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Meet One Of The Student Organizers Behind 'March For Our Lives' In North Texas

Courtesy photo
Sophie Conde is a junior at Centennial High School in Frisco.

Students across the country will be protesting gun violence as part of "March For Our Lives" Saturday. Sophie Conde, a junior at Centennial High in Frisco, is helping lead the march in downtown Dallas. 

In our Friday Conversation, she told KERA's Rick Holter that student organizers plan to keep the momentum going after the march ends.

"Heading into May 5 when the National NRA convention's held in Dallas, we're going to draw the line in the sand," she said.  

Interview Highlights: Sophie Conde

On what spurred her to protest gun violence in schools:

"In my school, in the week after the Parkland shooting, we actually experienced a school shooting threat and I got to witness what it does — just the threat of it — in a school setting. It was terrifying.

"I feel safe [in my school] to some extent, but we had a student who was arrested for having cocaine and heroin, and if they can get drugs in that easily, I'm sure they can get a weapon in just as easily. We may have rules against having a backpack in my school, but that doesn't stop anybody."

On trying to change gun laws in a conservative state:

"I grew up in a family with a mom who was a trauma ICU nurse, so any time I was asked to ge hang out somewhere, she would call their parents and ask if they had guns in the house. That was just something I grew up with, thinking, 'It's not OK. We're not going to be in a house with guns.' Going through public schools in Frisco, obviously, there's a lot of people who are very pro-gun and say, 'The guns are not the issue; it's all mental health.' I combat that by saying, 'This is not a partisan issue, this is a school safety issue, this is for all of our lives. Not for guns and not just for mental health.'"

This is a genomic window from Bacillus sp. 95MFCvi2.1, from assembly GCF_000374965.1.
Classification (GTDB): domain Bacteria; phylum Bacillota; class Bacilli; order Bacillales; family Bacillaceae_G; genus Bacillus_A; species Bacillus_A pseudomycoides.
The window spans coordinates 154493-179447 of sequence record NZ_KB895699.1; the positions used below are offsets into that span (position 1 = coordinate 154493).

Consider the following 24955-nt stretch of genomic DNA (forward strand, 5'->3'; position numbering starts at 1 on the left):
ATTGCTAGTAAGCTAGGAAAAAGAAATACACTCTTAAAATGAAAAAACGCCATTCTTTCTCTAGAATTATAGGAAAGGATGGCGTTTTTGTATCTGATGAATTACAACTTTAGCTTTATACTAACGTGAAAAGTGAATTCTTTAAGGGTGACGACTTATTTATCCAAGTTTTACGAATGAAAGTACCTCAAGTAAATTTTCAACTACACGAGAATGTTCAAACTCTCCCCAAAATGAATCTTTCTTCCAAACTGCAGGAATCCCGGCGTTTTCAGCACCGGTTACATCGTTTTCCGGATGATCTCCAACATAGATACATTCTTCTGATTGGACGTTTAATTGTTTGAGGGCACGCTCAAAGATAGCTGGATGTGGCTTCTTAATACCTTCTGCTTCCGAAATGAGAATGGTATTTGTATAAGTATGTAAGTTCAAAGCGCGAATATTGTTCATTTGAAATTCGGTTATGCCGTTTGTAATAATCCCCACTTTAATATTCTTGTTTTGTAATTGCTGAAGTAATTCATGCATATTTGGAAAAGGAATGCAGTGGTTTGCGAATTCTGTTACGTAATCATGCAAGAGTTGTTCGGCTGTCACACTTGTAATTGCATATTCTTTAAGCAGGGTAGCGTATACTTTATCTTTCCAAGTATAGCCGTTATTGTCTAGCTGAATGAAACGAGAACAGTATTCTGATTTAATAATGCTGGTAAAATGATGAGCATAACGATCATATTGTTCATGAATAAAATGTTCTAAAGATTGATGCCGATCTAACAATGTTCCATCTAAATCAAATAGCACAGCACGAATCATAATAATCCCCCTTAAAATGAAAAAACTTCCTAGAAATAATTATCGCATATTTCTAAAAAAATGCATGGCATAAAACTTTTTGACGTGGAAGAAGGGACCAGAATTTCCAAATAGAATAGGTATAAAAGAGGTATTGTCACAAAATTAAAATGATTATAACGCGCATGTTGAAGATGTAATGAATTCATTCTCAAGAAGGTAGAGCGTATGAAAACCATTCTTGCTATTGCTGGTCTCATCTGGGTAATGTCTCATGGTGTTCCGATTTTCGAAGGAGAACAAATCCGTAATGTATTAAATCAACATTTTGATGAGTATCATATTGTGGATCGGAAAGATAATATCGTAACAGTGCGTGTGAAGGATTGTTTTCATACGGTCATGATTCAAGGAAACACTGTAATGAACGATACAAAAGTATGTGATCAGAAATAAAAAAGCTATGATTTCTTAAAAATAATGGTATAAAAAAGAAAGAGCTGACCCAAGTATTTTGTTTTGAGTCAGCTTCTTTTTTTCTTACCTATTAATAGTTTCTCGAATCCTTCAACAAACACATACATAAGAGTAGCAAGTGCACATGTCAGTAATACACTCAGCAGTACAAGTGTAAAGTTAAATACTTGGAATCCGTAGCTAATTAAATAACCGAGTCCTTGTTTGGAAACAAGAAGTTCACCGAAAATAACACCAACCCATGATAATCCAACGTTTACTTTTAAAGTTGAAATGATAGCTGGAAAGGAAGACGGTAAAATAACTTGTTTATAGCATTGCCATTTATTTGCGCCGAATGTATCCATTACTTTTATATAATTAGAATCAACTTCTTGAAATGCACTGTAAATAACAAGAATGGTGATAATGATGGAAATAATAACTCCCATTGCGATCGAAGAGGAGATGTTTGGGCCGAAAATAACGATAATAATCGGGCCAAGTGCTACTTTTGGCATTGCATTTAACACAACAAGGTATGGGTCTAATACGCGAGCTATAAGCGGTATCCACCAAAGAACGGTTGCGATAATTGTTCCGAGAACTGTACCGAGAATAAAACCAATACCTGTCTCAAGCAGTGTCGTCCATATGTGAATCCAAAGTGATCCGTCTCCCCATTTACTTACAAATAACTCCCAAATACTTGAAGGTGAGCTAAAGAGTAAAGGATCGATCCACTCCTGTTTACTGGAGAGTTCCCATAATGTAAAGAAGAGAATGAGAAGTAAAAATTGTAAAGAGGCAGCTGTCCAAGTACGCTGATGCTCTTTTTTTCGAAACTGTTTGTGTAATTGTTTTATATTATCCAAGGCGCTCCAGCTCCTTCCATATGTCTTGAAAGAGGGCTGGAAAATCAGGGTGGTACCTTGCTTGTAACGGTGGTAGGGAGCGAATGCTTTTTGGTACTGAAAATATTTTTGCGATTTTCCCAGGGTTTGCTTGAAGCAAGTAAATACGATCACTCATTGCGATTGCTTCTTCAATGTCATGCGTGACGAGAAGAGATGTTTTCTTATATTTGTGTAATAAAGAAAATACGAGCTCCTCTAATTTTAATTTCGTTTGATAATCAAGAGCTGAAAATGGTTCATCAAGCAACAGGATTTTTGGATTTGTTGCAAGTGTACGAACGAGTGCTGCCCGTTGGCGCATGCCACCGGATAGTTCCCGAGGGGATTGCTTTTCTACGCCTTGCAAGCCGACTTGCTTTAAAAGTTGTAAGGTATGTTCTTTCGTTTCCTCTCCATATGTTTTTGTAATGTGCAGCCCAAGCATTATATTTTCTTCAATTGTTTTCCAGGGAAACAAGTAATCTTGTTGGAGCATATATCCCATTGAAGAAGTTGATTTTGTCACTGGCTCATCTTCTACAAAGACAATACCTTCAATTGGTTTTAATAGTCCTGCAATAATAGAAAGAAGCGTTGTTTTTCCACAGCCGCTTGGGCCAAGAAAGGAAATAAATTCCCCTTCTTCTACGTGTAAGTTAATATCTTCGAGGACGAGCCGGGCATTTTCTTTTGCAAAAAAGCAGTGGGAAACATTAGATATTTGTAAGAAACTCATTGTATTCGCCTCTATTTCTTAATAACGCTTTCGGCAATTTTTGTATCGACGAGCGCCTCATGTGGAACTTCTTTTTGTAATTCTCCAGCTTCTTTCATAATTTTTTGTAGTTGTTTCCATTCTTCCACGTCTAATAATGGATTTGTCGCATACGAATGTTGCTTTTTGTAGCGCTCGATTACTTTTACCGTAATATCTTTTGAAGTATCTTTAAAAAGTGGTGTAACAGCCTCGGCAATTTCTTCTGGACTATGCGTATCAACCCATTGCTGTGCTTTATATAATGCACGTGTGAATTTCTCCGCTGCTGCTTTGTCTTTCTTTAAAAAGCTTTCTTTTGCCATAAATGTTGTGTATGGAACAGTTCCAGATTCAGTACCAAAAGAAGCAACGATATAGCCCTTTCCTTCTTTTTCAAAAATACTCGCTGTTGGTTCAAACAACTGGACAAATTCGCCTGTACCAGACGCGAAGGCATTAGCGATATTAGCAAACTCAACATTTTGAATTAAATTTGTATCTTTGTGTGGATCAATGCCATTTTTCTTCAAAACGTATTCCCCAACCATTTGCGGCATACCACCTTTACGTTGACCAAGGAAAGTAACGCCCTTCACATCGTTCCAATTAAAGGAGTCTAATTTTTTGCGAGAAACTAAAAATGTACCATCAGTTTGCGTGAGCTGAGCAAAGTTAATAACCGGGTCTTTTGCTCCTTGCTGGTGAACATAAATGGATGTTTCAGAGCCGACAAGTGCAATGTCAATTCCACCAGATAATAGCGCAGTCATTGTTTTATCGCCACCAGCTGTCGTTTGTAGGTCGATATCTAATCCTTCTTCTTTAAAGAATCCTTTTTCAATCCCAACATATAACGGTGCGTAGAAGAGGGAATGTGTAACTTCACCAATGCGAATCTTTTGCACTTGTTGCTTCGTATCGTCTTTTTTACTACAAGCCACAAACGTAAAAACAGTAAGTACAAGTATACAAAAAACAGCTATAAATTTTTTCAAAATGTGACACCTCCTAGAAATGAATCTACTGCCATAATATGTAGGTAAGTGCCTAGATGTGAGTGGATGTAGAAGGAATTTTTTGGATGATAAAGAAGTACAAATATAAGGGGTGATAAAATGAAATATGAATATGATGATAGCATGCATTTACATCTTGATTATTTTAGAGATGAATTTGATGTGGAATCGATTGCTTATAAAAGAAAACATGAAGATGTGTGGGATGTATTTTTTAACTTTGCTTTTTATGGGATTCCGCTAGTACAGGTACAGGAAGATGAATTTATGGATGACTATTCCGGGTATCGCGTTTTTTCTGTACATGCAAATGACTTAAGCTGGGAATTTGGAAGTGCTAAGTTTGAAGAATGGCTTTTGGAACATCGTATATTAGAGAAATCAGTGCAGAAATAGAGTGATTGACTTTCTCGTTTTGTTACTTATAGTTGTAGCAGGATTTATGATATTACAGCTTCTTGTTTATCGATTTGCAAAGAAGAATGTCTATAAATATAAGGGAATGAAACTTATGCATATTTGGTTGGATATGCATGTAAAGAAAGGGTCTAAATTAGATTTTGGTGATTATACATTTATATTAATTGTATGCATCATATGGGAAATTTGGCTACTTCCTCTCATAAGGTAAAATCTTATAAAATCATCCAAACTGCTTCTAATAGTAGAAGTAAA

On whether she would feel safer if her teachers were armed:

"I've heard my teachers talk about this issue a lot and I have not heard a single teacher say they want to be armed. I think that if they're wanting to pursue giving more teachers training in guns, it needs to be extremely regulated...but I definitely still do not support arming all the teachers....because I have teachers who can pop off and if they have a gun, I don't know if I'd feel safe with that." 

Former KERA staffer Krystina Martinez was an assistant producer. She produced local content for Morning Edition and She also produced The Friday Conversation, a weekly series of conversations with North Texas newsmakers. Krystina was also the backup newscaster for the Texas Standard.